Skip to main content
26 Mar 2012


David Cameron today said that dementia in this country is a ‘national crisis’ and has made it his personal priority to make the UK a world leader in dementia care and research, as part of his  “National Dementia Challenge”, by increasing the research budget to £66 million.

David Cameron said:

“One of the greatest challenges of our time is what I’d call the quiet crisis, one that steals lives and tears at the hearts of families, but that relative to its impact is hardly acknowledged.

“Dementia is simply a terrible disease. And it is a scandal that we as a country haven’t kept pace with it. The level of diagnosis, understanding and awareness of dementia is shockingly low. It is as though we’ve been in collective denial.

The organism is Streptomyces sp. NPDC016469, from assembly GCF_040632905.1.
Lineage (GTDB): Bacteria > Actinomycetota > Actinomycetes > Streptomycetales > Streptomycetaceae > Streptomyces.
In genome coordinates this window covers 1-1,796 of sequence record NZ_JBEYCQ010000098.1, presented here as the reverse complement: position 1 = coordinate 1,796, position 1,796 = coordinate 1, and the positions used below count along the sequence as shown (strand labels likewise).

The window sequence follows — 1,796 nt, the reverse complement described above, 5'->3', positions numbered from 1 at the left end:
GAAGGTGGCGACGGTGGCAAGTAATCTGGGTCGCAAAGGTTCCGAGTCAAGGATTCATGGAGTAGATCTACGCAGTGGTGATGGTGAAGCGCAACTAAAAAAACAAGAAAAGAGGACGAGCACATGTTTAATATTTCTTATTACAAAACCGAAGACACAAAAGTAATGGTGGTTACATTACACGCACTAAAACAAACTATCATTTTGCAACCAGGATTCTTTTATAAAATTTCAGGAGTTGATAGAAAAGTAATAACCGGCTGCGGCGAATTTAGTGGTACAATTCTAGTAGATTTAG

“Already a quarter of hospital beds are occupied by someone with dementia. Already the total cost of the disease is around £19 billion – that is higher than the costs of cancer, heart disease or stroke. And in less than ten years, as we all live longer lives, the number of sufferers will reach a million.

“So my argument today is that we’ve got to treat this like the national crisis it is. We need an all-out fight-back against this disease; one that cuts across society.

“We did it with cancer in the 70s. With HIV in the 80s and 90s. We fought the stigma, stepped up to the challenge and made massive in-roads into fighting these killers. Now we’ve got to do the same with dementia.”

The Alzheimer’s Show aim is to determined to put Mr Cameron’s words in to practice and deliver an event that will be informative and assist the individuals whose lives are affected by this disease.

Contact: for more information

View all News & Blogs